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But some of that windfall must also be applied to the abolition of other stamp duties and we are going to keep the pressure on these States. That now that they have the GST revenue, now that it is in, now that it is growing, some of this money will go into better services, but some of it has to be applied to tax reductions.

JOURNALIST:

Treasurer, Professor Neil Warren said that one way to persuade the States to scrap inefficient State terms would be to increase the rate of the GST, do you see any merit in that option?

TREASURER:

The Commonwealth Government, whilst it is a Liberal Government, will not agree to an increase in the rate of GST. The GST rate can only be increased by the unanimous agreement of eight States and Territories in the Commonwealth. You now have eight Labor States and Territories. If you had a Labor Commonwealth Government, you could have an increase in the GST rate. Whilst you have a Liberal Commonwealth Government, there will be no increase in the GST rate.

JOURNALIST:

Mr Costello, would you think there is any sense in the argument that the overall funding formula was too prescriptive, too complicated and needs a sort of fundamental re-think?

TREASURER:

Well, I said earlier that I believe that simplification would be a good thing, yes, I did, and I am supporting moves to simplify it. What will not be re-opened because the majority of the States are ferociously against it, is the question of equalisation. That will not be re-opened, whether or not there should be equalisation between Australia will not be re-opened. But within the equalisation requirement, if there can be further transparency and simplification, I do agree with it, yes I do.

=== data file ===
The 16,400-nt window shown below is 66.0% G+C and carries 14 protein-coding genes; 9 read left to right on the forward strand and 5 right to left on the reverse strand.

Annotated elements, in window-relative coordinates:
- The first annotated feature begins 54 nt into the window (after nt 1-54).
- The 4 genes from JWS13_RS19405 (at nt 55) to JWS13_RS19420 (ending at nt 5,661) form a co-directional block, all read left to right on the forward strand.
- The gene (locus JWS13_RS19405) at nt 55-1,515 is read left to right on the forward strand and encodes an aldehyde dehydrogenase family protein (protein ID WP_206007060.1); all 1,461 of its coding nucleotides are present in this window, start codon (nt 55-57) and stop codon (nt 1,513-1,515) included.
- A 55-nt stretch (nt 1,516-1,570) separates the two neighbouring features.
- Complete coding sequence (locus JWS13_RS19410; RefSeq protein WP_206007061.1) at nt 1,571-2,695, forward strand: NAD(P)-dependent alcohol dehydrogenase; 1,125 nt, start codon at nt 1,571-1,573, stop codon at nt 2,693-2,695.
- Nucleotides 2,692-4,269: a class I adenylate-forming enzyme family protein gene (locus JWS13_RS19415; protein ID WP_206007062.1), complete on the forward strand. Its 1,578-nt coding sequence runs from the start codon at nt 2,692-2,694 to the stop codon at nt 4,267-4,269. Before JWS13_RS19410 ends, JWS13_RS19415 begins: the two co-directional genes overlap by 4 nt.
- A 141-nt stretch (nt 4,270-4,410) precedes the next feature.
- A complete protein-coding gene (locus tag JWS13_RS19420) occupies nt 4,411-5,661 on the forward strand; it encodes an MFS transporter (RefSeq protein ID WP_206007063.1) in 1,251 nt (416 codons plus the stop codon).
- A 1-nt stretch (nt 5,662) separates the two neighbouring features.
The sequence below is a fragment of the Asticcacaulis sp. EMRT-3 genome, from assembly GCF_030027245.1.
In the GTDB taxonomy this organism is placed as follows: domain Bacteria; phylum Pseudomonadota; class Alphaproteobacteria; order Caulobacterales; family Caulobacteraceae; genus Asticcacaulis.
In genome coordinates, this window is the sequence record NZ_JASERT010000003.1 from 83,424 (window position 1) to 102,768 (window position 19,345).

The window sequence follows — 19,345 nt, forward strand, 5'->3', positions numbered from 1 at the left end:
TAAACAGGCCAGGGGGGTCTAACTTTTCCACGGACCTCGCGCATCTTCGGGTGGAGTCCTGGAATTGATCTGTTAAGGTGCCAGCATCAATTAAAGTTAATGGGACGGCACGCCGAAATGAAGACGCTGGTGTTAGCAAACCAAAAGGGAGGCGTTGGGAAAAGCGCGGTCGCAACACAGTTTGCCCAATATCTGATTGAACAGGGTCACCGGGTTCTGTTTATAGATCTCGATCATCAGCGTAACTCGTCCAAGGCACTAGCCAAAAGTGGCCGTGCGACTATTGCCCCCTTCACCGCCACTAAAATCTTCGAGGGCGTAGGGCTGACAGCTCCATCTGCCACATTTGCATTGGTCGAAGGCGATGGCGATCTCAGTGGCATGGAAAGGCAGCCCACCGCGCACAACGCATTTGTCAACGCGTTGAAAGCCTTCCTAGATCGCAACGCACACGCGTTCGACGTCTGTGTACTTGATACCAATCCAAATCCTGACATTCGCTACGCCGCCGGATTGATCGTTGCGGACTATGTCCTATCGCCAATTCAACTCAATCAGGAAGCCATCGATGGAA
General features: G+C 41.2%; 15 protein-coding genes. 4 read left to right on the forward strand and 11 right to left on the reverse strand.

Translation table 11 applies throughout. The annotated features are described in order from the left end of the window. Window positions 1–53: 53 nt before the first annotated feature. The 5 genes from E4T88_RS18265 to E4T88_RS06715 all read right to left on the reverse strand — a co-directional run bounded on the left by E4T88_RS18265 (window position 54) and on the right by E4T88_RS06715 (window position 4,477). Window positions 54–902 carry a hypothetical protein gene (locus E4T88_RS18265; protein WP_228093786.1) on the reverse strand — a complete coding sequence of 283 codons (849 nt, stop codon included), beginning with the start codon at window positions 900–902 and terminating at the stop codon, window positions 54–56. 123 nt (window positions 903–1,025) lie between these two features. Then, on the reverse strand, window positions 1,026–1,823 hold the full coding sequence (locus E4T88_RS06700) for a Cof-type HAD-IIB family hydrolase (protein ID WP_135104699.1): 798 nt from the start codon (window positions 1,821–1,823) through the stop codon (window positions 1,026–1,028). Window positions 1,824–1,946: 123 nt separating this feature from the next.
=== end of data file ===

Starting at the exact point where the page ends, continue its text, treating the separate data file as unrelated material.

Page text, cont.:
JOURNALIST:

Should the Commonwealth take over public hospitals if the States are not happy with the funding they get?

TREASURER:

Look, the States are well and adequately funded and if we are to have State governments, they do have to have duties. If you had a State Government that wasn’t responsible for economic policy or tax or defence or foreign affairs or even health, what would it be doing? If we have State Governments, they do have to be responsible for certain things, and what they are responsible for in Australia is the health system, the government education system and the transport system. And may I say, to discharge their duties, they have the GST revenue, which the Commonwealth put in place. You know the GST revenue is now employing every teacher in every classroom, in every school, in Australia. It is now paying for every policeman, on the beat in every State in Australia and it is being received in its entirety by the six State and two Territory governments. Sorry last question.

JOURNALIST:

You say you are sticking up for taxpayers, etc, but how reasonable is it for the Federal Government to sit back and say it is a State government argument when Victorian and New South Wales taxpayers are subsidising others, more and more?

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TREASURER:

Well, since the dawn of Federation, and this was the basis of Federation, it was agreed that if the six States came into the federation that they would equalise between themselves. If you don’t want to equalise between the States, you could reverse Federation, but this idea that equalisation is somehow new, or unexpected, that was what the federal compact was all about, that was what

happened in 1901. If States wanted to go it alone and be self sufficient, they wouldn’t have federated. They came into a Federation in 1901, that meant that there would be equalisation between the States, because we are all Australians. The principle has been in place since 1901, the equalisation has been applied by the Commonwealth Grants Commission since 1933. You can complain about the way in which it does its work, and I think it should be done in a simple and a transparent way, but if you don’t believe that all parts of Australia should be looked after, you really don’t believe in Federation and it is now 103 years too late to re-visit that issue.

Thank you.